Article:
Alison Green, desperate valedictorian-wannabe, agrees to produce her school’s production of A Midsummer Night’s Dream. That’s her first big mistake. The second is accidentally saying Yes to a date with her oldest friend, Jack, even though she’s crushing on Charlotte. Alison manages to stay positive, even when her best friend starts referring to the play as “Ye Olde Shakespearean Disaster.” Alison must cope with the misadventures that befall the play if she’s going to survive the year. She’ll also have to grapple with what it means to be “out” and what she might be willing to give up for love.

Alison manages to stay positive, even when her best friend starts referring to the play as “Ye Olde Shakespearean Disaster.” Alison must cope with the misadventures that befall the play if she’s going to survive the year. She’ll also have to grapple with what it means to be “out” and what she might be willing to give up for love.

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Dani Jansen is a teacher and writer who lives in Montreal. She should probably be embarrassed to admit that she has performed as part of her school’s Glee Club for eight years. She should probably also be ashamed to tell people that she named her cats after punctuation symbols (Ampersand and Em-Dash, in case you’re curious).

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My thoughts:

I am a recovering theatre kid so this book spoke to me on so many levels. I have been involved in shows where things can go wrong, as an extra I once stood on an actor’s stomach and thought I’d injured her badly (Romeo & Juliet 70s punk style, she was on the floor and I had to jump off a box and she wasn’t supposed to be there, then I fell off the stage and almost landed on the mayor!), then there was the year our leading man got stoned on opening night and couldn’t remember his lines in front of the headmaster, mayor and other local notables – as stage manager I had to stop our director/drama teacher from killing him during the interval. Basically I’ve seen a lot of drama on stage and off.

So I empathised massively with Alison, producing her school’s Midsummer Night’s Dream, when an actor quits, her costume designer has a relationship malfunction and she gets threatened by the theatre mafia!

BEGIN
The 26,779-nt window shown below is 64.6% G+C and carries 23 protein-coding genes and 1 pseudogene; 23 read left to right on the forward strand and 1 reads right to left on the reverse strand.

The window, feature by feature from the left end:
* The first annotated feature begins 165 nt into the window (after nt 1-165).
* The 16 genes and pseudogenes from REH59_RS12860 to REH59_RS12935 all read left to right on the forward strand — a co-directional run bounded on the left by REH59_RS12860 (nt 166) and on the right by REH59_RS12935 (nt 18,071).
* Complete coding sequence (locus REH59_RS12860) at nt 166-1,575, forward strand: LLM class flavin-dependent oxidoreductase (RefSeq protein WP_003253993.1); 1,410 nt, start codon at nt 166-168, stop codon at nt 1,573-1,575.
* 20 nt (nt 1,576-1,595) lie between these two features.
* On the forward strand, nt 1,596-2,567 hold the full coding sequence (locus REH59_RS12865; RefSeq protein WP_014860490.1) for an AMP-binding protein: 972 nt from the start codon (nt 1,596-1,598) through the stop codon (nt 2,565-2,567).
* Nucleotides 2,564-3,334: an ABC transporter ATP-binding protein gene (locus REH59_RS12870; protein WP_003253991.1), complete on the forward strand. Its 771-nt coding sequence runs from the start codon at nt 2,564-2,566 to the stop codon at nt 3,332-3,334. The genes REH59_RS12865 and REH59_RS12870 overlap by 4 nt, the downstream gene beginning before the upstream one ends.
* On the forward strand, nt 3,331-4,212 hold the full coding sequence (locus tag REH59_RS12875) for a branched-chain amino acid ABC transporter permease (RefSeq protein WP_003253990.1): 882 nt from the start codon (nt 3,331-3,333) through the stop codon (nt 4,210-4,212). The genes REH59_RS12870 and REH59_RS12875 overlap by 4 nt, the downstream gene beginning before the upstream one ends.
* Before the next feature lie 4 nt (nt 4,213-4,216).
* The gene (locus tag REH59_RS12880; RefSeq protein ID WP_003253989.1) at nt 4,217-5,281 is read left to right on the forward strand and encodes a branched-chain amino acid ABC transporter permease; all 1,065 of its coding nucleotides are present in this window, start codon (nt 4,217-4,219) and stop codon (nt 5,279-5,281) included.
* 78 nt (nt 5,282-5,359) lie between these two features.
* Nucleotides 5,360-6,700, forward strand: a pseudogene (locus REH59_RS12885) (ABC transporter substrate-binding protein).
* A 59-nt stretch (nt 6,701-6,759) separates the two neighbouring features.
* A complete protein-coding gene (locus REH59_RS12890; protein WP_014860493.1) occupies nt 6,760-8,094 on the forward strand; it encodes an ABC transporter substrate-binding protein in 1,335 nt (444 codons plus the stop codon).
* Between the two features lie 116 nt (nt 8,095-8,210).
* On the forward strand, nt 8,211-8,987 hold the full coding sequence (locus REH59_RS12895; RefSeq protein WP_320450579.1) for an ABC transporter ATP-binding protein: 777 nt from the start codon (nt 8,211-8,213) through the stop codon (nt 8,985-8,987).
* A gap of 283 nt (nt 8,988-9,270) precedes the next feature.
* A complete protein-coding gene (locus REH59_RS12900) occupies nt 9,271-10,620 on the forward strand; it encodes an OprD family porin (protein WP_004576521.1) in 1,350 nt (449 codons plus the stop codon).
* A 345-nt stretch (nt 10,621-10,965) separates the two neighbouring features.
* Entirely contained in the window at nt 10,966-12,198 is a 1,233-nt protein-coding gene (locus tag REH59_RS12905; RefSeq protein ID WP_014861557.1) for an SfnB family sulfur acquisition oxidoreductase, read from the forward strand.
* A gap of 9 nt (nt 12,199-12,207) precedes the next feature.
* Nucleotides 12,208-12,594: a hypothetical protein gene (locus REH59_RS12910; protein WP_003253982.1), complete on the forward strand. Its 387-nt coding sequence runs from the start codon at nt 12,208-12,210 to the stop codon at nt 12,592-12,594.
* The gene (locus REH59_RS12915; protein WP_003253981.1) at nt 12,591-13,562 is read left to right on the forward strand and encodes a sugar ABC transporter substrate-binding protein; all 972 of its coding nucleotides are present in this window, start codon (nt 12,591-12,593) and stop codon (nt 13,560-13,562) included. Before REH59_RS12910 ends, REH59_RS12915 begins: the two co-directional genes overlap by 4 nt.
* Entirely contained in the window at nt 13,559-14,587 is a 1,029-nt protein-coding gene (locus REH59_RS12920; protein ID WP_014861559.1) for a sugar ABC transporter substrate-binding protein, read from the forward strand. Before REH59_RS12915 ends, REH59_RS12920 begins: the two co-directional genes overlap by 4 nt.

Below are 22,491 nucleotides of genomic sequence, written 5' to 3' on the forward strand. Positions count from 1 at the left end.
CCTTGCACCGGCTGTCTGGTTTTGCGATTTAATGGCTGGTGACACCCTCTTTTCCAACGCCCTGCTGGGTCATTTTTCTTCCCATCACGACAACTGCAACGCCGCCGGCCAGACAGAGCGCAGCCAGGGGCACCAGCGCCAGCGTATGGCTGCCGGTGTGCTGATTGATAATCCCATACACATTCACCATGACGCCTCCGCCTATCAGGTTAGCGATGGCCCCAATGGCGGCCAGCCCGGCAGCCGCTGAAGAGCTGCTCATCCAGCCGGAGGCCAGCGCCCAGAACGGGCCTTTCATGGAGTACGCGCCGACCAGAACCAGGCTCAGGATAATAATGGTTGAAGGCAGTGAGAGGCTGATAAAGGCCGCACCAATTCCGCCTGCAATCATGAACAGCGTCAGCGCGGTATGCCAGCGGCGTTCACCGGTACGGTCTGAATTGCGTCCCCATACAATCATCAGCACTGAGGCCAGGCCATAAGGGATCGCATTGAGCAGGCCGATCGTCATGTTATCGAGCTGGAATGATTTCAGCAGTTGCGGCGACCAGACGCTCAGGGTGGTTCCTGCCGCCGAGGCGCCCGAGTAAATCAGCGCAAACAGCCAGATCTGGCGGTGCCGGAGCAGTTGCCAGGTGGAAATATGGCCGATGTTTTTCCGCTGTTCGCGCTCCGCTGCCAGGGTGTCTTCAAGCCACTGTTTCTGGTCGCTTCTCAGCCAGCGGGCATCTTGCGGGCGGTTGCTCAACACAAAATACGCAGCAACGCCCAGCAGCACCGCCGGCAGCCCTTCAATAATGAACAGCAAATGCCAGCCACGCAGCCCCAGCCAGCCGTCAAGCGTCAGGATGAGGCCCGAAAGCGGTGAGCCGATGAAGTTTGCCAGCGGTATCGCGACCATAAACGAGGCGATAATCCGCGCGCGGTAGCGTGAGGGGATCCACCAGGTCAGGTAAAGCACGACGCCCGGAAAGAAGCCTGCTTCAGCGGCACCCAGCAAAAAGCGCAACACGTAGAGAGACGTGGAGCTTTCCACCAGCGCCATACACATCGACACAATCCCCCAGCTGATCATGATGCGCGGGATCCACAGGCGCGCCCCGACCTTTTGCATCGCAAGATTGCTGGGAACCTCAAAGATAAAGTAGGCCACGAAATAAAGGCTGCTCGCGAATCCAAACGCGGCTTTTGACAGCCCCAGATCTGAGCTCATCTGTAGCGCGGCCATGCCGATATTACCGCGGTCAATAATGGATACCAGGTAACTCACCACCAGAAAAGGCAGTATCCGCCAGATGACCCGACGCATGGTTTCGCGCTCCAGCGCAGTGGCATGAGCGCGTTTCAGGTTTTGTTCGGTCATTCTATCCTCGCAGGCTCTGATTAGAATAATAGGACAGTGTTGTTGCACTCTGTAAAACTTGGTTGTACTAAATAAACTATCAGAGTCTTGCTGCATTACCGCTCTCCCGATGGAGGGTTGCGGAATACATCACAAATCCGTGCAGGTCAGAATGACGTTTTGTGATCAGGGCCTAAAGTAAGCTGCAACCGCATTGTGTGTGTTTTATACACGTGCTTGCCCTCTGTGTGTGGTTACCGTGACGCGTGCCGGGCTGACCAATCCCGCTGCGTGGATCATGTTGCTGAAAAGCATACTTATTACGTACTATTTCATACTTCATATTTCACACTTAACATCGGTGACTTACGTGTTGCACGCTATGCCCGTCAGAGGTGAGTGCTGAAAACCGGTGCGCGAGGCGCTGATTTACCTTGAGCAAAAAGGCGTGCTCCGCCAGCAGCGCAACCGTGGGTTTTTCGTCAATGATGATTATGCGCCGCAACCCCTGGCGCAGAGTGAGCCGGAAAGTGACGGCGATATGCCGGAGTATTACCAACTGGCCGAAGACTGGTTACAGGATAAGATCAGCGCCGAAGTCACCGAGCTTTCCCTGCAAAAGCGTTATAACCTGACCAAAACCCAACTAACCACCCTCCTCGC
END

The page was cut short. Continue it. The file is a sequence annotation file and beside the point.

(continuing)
This book was a total hoot, I was laughing out loud at times (cue some strange looks from my very own Mr Shakespeare, my husband (yes that is our last name)) and cheering Alison on as she went on a date with the hot girl of her dreams (and corgi lover), Charlotte.

I highly recommend this book to any theatre kids out there, or anyone who loves funny, entertaining books with heart.

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*I was kindly gifted a copy of this book in exchange for taking part in the blog tour but all opinions remain my own.

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Blog Tour: A Burning Sea – Theodore Brun*

Doomed to wander. Destined for glory.

Erlan Aurvandil has turned his back on the past and his native Northern lands, taking a perilous journey to the greatest city in the world, Byzantium.

But as his voyage ends, Erlan is brutally betrayed, captured and enslaved by a powerful Byzantine general.

Meanwhile, Lilla Sviggarsdottír, Queen of Svealand, has lost her husband and with him, her kingdom. Leaving her lands and people behind, Lilla journeys east on a new quest: to find Erlan and raise an army mighty enough to defeat her usurper.

But when she reaches the great city of Byzantium, she discovers a place in turmoil. A dark tide is rising against the Emperor from within his own court.

As the shadows darken and whispers of war begin to strengthen, Erlan’s fate becomes intertwined with that of the city. Are they both doomed to fall, or can freedom be won in the blood of battle?

Theodore Brun studied Dark Age archaeology at Cambridge. In 2010, he quit his job as an arbitration lawyer in Hong Kong and cycled 10,000 miles across Asia and Europe to his home in Norfolk. A Burning Sea is his third novel.

My thoughts:

I haven’t read the previous novels in this series, but that didn’t seem to make a huge difference to enjoying this epic saga of Vikings in Byzantium. Erlan is seeking the King of Kings, a cure for the curse placed on him, and is told to head south.

Lilla is looking for Erlan and a way to claim back her queendom, stolen from her by a cruel and vicious thug of a man, who happens to be her late husband’s brother.

Both of them arrive in Byzantium (now Istanbul) just as an army arrives on its doorstep, determined to claim the city and its empire for the caliph Suleyman. They find themselves in the Emperor’s palace as war breaks out.